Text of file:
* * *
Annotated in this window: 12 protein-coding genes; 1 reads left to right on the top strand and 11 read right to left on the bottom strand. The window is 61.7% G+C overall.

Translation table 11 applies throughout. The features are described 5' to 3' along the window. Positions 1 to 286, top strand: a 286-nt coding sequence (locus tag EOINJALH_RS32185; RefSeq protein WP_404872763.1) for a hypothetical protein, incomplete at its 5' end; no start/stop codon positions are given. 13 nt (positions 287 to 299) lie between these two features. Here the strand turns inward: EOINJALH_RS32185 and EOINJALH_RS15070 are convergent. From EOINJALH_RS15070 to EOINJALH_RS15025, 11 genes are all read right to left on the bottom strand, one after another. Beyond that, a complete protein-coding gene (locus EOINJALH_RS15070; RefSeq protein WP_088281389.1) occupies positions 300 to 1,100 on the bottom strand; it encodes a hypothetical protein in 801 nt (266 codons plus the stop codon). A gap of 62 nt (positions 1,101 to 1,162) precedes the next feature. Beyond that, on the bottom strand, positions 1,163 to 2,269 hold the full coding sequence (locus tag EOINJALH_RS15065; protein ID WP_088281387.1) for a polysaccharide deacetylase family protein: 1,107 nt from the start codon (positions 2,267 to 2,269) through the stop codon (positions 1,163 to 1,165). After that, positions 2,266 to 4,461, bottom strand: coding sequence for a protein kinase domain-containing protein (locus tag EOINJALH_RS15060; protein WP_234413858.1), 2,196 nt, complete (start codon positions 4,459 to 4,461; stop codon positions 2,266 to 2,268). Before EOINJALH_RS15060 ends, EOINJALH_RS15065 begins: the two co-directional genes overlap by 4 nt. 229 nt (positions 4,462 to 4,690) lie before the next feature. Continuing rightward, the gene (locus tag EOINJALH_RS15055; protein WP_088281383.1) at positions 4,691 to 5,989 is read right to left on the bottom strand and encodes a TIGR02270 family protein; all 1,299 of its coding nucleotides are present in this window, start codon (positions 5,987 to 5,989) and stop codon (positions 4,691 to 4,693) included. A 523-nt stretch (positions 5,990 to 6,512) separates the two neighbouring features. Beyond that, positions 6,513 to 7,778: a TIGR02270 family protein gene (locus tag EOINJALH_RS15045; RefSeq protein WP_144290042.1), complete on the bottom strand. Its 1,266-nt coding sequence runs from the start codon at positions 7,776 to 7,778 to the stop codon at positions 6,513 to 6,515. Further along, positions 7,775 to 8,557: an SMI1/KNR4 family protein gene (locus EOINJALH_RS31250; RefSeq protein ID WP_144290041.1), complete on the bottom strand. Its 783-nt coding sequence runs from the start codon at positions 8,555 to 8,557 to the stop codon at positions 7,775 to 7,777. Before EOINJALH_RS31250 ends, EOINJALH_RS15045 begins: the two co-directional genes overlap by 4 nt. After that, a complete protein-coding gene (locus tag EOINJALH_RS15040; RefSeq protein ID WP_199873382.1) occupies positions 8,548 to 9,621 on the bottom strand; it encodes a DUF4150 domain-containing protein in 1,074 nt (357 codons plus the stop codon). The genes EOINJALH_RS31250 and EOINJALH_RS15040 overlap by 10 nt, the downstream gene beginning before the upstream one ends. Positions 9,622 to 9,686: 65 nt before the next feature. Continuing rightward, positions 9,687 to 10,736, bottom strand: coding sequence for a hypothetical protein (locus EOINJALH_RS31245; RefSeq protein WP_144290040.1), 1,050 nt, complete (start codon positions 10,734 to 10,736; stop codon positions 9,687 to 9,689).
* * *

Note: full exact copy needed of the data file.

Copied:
Annotated in this window: 12 protein-coding genes; 1 reads left to right on the top strand and 11 read right to left on the bottom strand. The window is 61.7% G+C overall.

Translation table 11 applies throughout. The features are described 5' to 3' along the window. Positions 1 to 286, top strand: a 286-nt coding sequence (locus tag EOINJALH_RS32185; RefSeq protein WP_404872763.1) for a hypothetical protein, incomplete at its 5' end; no start/stop codon positions are given. 13 nt (positions 287 to 299) lie between these two features. Here the strand turns inward: EOINJALH_RS32185 and EOINJALH_RS15070 are convergent. From EOINJALH_RS15070 to EOINJALH_RS15025, 11 genes are all read right to left on the bottom strand, one after another. Beyond that, a complete protein-coding gene (locus EOINJALH_RS15070; RefSeq protein WP_088281389.1) occupies positions 300 to 1,100 on the bottom strand; it encodes a hypothetical protein in 801 nt (266 codons plus the stop codon). A gap of 62 nt (positions 1,101 to 1,162) precedes the next feature. Beyond that, on the bottom strand, positions 1,163 to 2,269 hold the full coding sequence (locus tag EOINJALH_RS15065; protein ID WP_088281387.1) for a polysaccharide deacetylase family protein: 1,107 nt from the start codon (positions 2,267 to 2,269) through the stop codon (positions 1,163 to 1,165). After that, positions 2,266 to 4,461, bottom strand: coding sequence for a protein kinase domain-containing protein (locus tag EOINJALH_RS15060; protein WP_234413858.1), 2,196 nt, complete (start codon positions 4,459 to 4,461; stop codon positions 2,266 to 2,268). Before EOINJALH_RS15060 ends, EOINJALH_RS15065 begins: the two co-directional genes overlap by 4 nt. 229 nt (positions 4,462 to 4,690) lie before the next feature. Continuing rightward, the gene (locus tag EOINJALH_RS15055; protein WP_088281383.1) at positions 4,691 to 5,989 is read right to left on the bottom strand and encodes a TIGR02270 family protein; all 1,299 of its coding nucleotides are present in this window, start codon (positions 5,987 to 5,989) and stop codon (positions 4,691 to 4,693) included. A 523-nt stretch (positions 5,990 to 6,512) separates the two neighbouring features. Beyond that, positions 6,513 to 7,778: a TIGR02270 family protein gene (locus tag EOINJALH_RS15045; RefSeq protein WP_144290042.1), complete on the bottom strand. Its 1,266-nt coding sequence runs from the start codon at positions 7,776 to 7,778 to the stop codon at positions 6,513 to 6,515. Further along, positions 7,775 to 8,557: an SMI1/KNR4 family protein gene (locus EOINJALH_RS31250; RefSeq protein ID WP_144290041.1), complete on the bottom strand. Its 783-nt coding sequence runs from the start codon at positions 8,555 to 8,557 to the stop codon at positions 7,775 to 7,777. Before EOINJALH_RS31250 ends, EOINJALH_RS15045 begins: the two co-directional genes overlap by 4 nt. After that, a complete protein-coding gene (locus tag EOINJALH_RS15040; RefSeq protein ID WP_199873382.1) occupies positions 8,548 to 9,621 on the bottom strand; it encodes a DUF4150 domain-containing protein in 1,074 nt (357 codons plus the stop codon). The genes EOINJALH_RS31250 and EOINJALH_RS15040 overlap by 10 nt, the downstream gene beginning before the upstream one ends. Positions 9,622 to 9,686: 65 nt before the next feature. Continuing rightward, positions 9,687 to 10,736, bottom strand: coding sequence for a hypothetical protein (locus EOINJALH_RS31245; RefSeq protein WP_144290040.1), 1,050 nt, complete (start codon positions 10,734 to 10,736; stop codon positions 9,687 to 9,689).